Dr. Lipstadt uses the term “immoral equivalencies” to describe these logical fallacies. In an interview transcript on HDOT, she explains that Holocaust deniers will say, “Yes, the Germans had camps (because they can’t deny that there were concentration camps. Those were reported even in the German press, which was hardly a free press, but everybody knew there was this system of concentration camps), but the Americans had camps too… they did bad, we did bad, in war bad things happen.” The danger in these assertions, Lipstadt explains, is more than that they’re completely false. It is that, “There is no moral equivalency for the Holocaust,” so deniers need to negate its significance to further their own hateful agenda.

Common Contentions of Holocaust Deniers

According to Leshem there are, at the heart of deniers’ rhetoric, two core themes: that the Jewish people were not the victims but the victimizers, and that the material evidence of a genocide were all fabricated.

In Lipstadt’s trial, Richard Evan’s expert witness report listed the following common contentions:

  1. The number of Jews killed by the Nazis was far less than six million; it amounted to only a few hundred thousand, and was thus similar to, or less than, the number of German civilians killed in Allied bombing raids.
  2. Gas chambers were not used to kill large numbers of Jews at any time.
  3. Neither Hitler nor the Nazi leadership in general had a program of exterminating Europe’s Jews; all they wished to do was to deport them to Eastern Europe.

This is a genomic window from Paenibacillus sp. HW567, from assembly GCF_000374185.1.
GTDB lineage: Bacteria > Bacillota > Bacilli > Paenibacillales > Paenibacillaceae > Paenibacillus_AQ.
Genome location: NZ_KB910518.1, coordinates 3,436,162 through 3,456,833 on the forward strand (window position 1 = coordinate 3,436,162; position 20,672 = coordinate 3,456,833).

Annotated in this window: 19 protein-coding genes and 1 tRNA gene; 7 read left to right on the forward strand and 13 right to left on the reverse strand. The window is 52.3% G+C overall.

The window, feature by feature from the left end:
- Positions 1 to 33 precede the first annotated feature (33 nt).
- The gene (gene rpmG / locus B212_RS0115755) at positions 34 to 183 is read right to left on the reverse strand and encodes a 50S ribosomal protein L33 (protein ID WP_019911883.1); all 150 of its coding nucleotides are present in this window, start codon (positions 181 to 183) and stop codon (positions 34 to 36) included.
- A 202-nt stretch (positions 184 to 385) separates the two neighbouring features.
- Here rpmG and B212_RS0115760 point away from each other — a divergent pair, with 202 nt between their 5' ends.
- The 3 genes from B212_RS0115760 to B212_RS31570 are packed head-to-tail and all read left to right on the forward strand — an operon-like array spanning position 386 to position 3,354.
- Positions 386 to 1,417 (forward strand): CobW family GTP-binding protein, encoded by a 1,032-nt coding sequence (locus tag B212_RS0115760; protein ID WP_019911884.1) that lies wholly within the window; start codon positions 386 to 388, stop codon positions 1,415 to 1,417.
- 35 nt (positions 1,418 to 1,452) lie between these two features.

4. ‘The Holocaust’ is a myth invented by Allied propaganda during the war and sustained since then by Jews who wish to use it to gain political and financial support for the state of Israel. The supposed evidence for the Nazis’ wartime mass murder of millions of Jews by gassing and other means was fabricated after the war.

“It can be very challenging to debunk some of these ideas if you’re not an expert,” Leshem adds. These contentions require one to be knowledgeable about the Holocaust and able to point to all the pieces of evidence that negate each claim.

Is Denial Unique to the Holocaust?

“Denial is the last stage of every genocide,” Leshem explains citing Gregory H. Stanton, noted Professor in Genocide Studies and Prevention at George Mason University and President of Genocide Watch. Stanton’s extensive work in genocide studies led to his paper, The 8 Stages of Genocide, which offers a framework that is now used throughout the world. “There isn’t a group in history that has experienced a genocide, that does not have a group that is trying to deny it… The difference with the Holocaust is that the government of Germany has made a conscious effort to acknowledge what they did.”

To most people, given the evidence, to question whether the Holocaust happened or the facts surrounding it is irrational; it is one of the most documented events in human history. And yet, as we move farther away from the event in history, and with the enormous amount of information and misinformation shared through the Internet, students may have seen or heard some of the propaganda that Holocaust deniers spread.